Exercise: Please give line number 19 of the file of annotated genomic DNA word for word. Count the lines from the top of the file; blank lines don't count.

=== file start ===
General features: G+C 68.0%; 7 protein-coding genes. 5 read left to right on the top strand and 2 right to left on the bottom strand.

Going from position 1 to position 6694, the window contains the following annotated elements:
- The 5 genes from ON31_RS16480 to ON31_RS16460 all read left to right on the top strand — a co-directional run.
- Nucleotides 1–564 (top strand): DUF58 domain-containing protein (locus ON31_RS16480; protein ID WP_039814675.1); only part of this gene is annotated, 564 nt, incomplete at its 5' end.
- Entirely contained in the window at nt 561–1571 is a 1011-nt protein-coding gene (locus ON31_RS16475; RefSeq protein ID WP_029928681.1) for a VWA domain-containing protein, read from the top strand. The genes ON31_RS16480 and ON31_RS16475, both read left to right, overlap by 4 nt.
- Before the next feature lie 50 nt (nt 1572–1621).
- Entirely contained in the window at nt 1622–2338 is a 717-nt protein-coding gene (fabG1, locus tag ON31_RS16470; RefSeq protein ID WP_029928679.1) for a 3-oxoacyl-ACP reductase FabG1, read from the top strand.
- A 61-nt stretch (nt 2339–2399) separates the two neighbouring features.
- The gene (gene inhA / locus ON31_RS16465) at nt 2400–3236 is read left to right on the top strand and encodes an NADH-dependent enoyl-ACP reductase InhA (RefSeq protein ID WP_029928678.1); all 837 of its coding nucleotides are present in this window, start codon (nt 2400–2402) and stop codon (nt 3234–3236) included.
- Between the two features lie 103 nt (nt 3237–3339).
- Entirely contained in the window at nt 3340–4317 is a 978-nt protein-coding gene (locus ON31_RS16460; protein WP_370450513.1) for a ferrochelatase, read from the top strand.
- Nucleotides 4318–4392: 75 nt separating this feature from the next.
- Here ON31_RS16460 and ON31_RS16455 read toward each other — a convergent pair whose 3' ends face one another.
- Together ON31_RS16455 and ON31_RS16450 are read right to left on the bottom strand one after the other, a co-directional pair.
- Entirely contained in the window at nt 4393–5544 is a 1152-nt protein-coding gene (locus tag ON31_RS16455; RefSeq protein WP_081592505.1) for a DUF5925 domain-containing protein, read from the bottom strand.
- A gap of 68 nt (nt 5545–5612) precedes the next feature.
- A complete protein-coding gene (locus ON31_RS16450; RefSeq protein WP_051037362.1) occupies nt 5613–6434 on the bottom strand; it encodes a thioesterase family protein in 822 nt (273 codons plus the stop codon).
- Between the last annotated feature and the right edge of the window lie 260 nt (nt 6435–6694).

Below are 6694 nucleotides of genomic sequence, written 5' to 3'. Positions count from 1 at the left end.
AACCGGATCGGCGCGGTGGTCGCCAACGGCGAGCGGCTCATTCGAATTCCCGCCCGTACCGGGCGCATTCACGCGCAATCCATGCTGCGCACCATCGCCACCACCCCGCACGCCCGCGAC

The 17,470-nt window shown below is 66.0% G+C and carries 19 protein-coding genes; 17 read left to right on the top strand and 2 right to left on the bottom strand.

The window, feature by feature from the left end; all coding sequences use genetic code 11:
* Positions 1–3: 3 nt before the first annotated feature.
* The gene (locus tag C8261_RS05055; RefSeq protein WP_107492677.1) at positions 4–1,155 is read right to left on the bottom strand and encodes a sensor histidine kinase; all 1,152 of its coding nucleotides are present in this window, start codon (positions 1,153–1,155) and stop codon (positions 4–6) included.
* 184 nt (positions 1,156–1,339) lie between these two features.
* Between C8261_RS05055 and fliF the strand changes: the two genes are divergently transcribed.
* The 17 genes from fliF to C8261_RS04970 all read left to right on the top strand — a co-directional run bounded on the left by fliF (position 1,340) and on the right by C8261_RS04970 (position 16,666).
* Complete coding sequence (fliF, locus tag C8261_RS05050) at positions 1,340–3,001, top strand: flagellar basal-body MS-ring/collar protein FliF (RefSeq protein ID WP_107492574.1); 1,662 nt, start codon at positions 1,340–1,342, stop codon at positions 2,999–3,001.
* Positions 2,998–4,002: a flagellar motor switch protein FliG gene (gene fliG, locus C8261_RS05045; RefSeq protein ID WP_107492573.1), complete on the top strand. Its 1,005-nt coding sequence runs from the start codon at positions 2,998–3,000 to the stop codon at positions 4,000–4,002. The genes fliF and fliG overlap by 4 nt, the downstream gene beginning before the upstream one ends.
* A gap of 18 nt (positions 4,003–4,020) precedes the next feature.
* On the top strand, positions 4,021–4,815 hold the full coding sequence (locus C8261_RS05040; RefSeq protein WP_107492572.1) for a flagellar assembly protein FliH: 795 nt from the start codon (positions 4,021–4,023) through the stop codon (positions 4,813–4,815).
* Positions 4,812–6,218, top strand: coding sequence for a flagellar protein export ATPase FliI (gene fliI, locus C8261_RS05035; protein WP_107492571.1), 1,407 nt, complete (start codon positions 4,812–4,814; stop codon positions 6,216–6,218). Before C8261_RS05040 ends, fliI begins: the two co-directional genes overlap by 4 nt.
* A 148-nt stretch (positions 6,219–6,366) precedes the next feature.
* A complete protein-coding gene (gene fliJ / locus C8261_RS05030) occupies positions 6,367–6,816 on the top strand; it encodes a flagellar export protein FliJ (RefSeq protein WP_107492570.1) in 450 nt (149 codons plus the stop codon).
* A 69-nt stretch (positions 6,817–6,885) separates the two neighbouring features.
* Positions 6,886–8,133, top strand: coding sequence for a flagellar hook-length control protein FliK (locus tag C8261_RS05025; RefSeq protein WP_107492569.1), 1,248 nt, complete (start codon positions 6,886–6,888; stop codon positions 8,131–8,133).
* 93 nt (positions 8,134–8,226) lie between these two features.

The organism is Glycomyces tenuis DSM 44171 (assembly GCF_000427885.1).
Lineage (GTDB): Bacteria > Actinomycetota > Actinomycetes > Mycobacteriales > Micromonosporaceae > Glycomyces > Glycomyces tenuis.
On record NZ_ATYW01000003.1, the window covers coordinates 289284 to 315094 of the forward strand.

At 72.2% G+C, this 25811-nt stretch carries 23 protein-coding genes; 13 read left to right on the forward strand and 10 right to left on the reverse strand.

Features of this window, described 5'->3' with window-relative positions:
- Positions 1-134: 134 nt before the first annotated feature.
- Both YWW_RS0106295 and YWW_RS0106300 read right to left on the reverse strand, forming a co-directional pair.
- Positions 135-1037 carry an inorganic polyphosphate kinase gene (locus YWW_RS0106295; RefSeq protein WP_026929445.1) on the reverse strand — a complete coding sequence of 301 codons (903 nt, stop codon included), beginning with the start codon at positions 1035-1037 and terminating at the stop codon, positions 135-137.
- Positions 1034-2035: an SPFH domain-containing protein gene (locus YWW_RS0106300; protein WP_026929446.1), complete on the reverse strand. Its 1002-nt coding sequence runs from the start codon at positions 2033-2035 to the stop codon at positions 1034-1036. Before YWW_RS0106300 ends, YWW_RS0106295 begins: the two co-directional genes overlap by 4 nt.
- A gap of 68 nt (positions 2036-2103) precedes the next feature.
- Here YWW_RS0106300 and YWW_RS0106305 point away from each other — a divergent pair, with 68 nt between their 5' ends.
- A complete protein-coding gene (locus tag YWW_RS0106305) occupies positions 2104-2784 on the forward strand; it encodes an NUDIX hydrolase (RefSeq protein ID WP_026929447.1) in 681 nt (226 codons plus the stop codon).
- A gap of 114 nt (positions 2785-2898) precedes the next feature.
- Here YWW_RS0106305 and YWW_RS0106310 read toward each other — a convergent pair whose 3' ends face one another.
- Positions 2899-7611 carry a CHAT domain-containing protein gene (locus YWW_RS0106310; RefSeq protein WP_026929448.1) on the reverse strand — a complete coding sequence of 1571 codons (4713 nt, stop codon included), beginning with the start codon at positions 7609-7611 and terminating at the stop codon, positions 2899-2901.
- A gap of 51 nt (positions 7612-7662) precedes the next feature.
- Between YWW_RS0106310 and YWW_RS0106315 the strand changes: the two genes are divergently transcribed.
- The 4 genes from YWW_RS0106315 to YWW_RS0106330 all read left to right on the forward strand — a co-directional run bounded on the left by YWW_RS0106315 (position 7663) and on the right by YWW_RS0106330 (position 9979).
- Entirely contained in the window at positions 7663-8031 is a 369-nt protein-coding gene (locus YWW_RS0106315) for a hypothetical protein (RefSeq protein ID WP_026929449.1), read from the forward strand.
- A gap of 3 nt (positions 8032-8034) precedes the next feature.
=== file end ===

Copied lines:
Below are 6694 nucleotides of genomic sequence, written 5' to 3'. Positions count from 1 at the left end.